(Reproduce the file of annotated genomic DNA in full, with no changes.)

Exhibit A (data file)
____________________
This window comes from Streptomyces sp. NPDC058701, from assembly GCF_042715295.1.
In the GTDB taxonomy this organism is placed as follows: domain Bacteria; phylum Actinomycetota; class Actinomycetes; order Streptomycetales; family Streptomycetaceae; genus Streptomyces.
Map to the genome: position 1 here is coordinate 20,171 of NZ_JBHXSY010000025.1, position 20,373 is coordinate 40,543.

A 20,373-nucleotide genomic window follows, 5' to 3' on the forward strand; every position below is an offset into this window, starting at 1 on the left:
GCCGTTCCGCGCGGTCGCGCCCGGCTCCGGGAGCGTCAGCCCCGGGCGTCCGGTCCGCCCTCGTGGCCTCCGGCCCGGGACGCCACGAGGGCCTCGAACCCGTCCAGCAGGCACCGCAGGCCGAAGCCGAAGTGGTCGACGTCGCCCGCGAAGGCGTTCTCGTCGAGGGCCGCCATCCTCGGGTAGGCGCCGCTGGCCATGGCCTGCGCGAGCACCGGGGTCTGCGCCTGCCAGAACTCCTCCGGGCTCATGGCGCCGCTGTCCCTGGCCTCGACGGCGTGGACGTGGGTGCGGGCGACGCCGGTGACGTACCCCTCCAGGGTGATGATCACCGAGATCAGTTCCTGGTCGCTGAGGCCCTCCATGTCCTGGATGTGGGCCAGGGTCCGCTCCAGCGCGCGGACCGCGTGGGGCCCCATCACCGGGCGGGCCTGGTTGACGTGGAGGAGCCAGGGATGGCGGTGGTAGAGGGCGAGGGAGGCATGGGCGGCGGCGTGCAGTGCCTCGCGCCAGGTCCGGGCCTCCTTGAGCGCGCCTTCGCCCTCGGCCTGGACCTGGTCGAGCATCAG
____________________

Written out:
This window comes from Streptomyces sp. NPDC058701, from assembly GCF_042715295.1.
In the GTDB taxonomy this organism is placed as follows: domain Bacteria; phylum Actinomycetota; class Actinomycetes; order Streptomycetales; family Streptomycetaceae; genus Streptomyces.
Map to the genome: position 1 here is coordinate 20,171 of NZ_JBHXSY010000025.1, position 20,373 is coordinate 40,543.

A 20,373-nucleotide genomic window follows, 5' to 3' on the forward strand; every position below is an offset into this window, starting at 1 on the left:
GCCGTTCCGCGCGGTCGCGCCCGGCTCCGGGAGCGTCAGCCCCGGGCGTCCGGTCCGCCCTCGTGGCCTCCGGCCCGGGACGCCACGAGGGCCTCGAACCCGTCCAGCAGGCACCGCAGGCCGAAGCCGAAGTGGTCGACGTCGCCCGCGAAGGCGTTCTCGTCGAGGGCCGCCATCCTCGGGTAGGCGCCGCTGGCCATGGCCTGCGCGAGCACCGGGGTCTGCGCCTGCCAGAACTCCTCCGGGCTCATGGCGCCGCTGTCCCTGGCCTCGACGGCGTGGACGTGGGTGCGGGCGACGCCGGTGACGTACCCCTCCAGGGTGATGATCACCGAGATCAGTTCCTGGTCGCTGAGGCCCTCCATGTCCTGGATGTGGGCCAGGGTCCGCTCCAGCGCGCGGACCGCGTGGGGCCCCATCACCGGGCGGGCCTGGTTGACGTGGAGGAGCCAGGGATGGCGGTGGTAGAGGGCGAGGGAGGCATGGGCGGCGGCGTGCAGTGCCTCGCGCCAGGTCCGGGCCTCCTTGAGCGCGCCTTCGCCCTCGGCCTGGACCTGGTCGAGCATCAG